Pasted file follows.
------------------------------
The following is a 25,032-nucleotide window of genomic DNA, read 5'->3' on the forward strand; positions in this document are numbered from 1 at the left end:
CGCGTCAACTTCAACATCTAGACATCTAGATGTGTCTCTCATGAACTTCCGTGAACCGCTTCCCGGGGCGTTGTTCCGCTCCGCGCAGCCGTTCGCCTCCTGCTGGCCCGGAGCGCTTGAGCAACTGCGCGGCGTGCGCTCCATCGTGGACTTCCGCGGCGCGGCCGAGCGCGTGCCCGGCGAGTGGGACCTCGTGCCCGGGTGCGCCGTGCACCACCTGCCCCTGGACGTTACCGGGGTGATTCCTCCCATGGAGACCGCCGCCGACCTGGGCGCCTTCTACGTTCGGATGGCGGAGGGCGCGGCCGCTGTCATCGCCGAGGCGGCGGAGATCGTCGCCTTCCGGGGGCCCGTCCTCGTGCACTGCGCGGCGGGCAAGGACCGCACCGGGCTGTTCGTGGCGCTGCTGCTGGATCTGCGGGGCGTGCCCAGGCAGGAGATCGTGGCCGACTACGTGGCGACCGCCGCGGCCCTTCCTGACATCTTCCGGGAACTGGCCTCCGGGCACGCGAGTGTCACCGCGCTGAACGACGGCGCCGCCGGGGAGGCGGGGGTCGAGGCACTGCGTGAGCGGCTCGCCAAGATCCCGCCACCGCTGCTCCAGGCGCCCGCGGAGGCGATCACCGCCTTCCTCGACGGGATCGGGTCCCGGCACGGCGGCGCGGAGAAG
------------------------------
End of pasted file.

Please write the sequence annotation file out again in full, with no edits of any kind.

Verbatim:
The following is a 25,032-nucleotide window of genomic DNA, read 5'->3' on the forward strand; positions in this document are numbered from 1 at the left end:
CGCGTCAACTTCAACATCTAGACATCTAGATGTGTCTCTCATGAACTTCCGTGAACCGCTTCCCGGGGCGTTGTTCCGCTCCGCGCAGCCGTTCGCCTCCTGCTGGCCCGGAGCGCTTGAGCAACTGCGCGGCGTGCGCTCCATCGTGGACTTCCGCGGCGCGGCCGAGCGCGTGCCCGGCGAGTGGGACCTCGTGCCCGGGTGCGCCGTGCACCACCTGCCCCTGGACGTTACCGGGGTGATTCCTCCCATGGAGACCGCCGCCGACCTGGGCGCCTTCTACGTTCGGATGGCGGAGGGCGCGGCCGCTGTCATCGCCGAGGCGGCGGAGATCGTCGCCTTCCGGGGGCCCGTCCTCGTGCACTGCGCGGCGGGCAAGGACCGCACCGGGCTGTTCGTGGCGCTGCTGCTGGATCTGCGGGGCGTGCCCAGGCAGGAGATCGTGGCCGACTACGTGGCGACCGCCGCGGCCCTTCCTGACATCTTCCGGGAACTGGCCTCCGGGCACGCGAGTGTCACCGCGCTGAACGACGGCGCCGCCGGGGAGGCGGGGGTCGAGGCACTGCGTGAGCGGCTCGCCAAGATCCCGCCACCGCTGCTCCAGGCGCCCGCGGAGGCGATCACCGCCTTCCTCGACGGGATCGGGTCCCGGCACGGCGGCGCGGAGAAG